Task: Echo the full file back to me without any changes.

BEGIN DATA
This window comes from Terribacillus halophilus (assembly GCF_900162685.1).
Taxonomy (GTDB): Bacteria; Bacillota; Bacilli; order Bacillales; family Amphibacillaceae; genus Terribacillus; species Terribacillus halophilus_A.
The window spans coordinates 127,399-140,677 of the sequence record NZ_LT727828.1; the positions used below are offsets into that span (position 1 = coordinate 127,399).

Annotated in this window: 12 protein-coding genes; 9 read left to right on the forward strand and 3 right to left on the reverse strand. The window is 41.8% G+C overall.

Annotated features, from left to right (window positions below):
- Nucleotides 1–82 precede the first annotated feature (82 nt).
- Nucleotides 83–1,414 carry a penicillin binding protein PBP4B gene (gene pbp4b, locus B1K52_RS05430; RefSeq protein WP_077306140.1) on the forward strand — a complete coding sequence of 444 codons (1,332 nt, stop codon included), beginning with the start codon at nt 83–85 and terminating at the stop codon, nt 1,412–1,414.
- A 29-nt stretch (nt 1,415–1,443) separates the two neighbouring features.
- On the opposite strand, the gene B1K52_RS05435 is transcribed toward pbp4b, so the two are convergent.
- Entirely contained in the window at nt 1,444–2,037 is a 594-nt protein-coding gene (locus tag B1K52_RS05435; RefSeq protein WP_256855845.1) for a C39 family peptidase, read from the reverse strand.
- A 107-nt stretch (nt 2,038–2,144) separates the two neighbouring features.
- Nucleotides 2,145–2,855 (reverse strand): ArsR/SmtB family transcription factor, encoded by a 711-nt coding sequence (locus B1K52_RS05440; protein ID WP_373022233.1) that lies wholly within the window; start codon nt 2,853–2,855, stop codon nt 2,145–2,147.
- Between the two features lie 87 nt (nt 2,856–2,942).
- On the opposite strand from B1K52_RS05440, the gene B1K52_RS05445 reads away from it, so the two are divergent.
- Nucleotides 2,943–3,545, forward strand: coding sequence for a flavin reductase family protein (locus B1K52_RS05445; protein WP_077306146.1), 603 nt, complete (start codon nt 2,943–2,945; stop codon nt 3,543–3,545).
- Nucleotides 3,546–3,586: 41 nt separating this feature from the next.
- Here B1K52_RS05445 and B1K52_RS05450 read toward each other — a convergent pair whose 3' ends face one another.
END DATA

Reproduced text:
This window comes from Terribacillus halophilus (assembly GCF_900162685.1).
Taxonomy (GTDB): Bacteria; Bacillota; Bacilli; order Bacillales; family Amphibacillaceae; genus Terribacillus; species Terribacillus halophilus_A.
The window spans coordinates 127,399-140,677 of the sequence record NZ_LT727828.1; the positions used below are offsets into that span (position 1 = coordinate 127,399).

Annotated in this window: 12 protein-coding genes; 9 read left to right on the forward strand and 3 right to left on the reverse strand. The window is 41.8% G+C overall.

Annotated features, from left to right (window positions below):
- Nucleotides 1–82 precede the first annotated feature (82 nt).
- Nucleotides 83–1,414 carry a penicillin binding protein PBP4B gene (gene pbp4b, locus B1K52_RS05430; RefSeq protein WP_077306140.1) on the forward strand — a complete coding sequence of 444 codons (1,332 nt, stop codon included), beginning with the start codon at nt 83–85 and terminating at the stop codon, nt 1,412–1,414.
- A 29-nt stretch (nt 1,415–1,443) separates the two neighbouring features.
- On the opposite strand, the gene B1K52_RS05435 is transcribed toward pbp4b, so the two are convergent.
- Entirely contained in the window at nt 1,444–2,037 is a 594-nt protein-coding gene (locus tag B1K52_RS05435; RefSeq protein WP_256855845.1) for a C39 family peptidase, read from the reverse strand.
- A 107-nt stretch (nt 2,038–2,144) separates the two neighbouring features.
- Nucleotides 2,145–2,855 (reverse strand): ArsR/SmtB family transcription factor, encoded by a 711-nt coding sequence (locus B1K52_RS05440; protein ID WP_373022233.1) that lies wholly within the window; start codon nt 2,853–2,855, stop codon nt 2,145–2,147.
- Between the two features lie 87 nt (nt 2,856–2,942).
- On the opposite strand from B1K52_RS05440, the gene B1K52_RS05445 reads away from it, so the two are divergent.
- Nucleotides 2,943–3,545, forward strand: coding sequence for a flavin reductase family protein (locus B1K52_RS05445; protein WP_077306146.1), 603 nt, complete (start codon nt 2,943–2,945; stop codon nt 3,543–3,545).
- Nucleotides 3,546–3,586: 41 nt separating this feature from the next.
- Here B1K52_RS05445 and B1K52_RS05450 read toward each other — a convergent pair whose 3' ends face one another.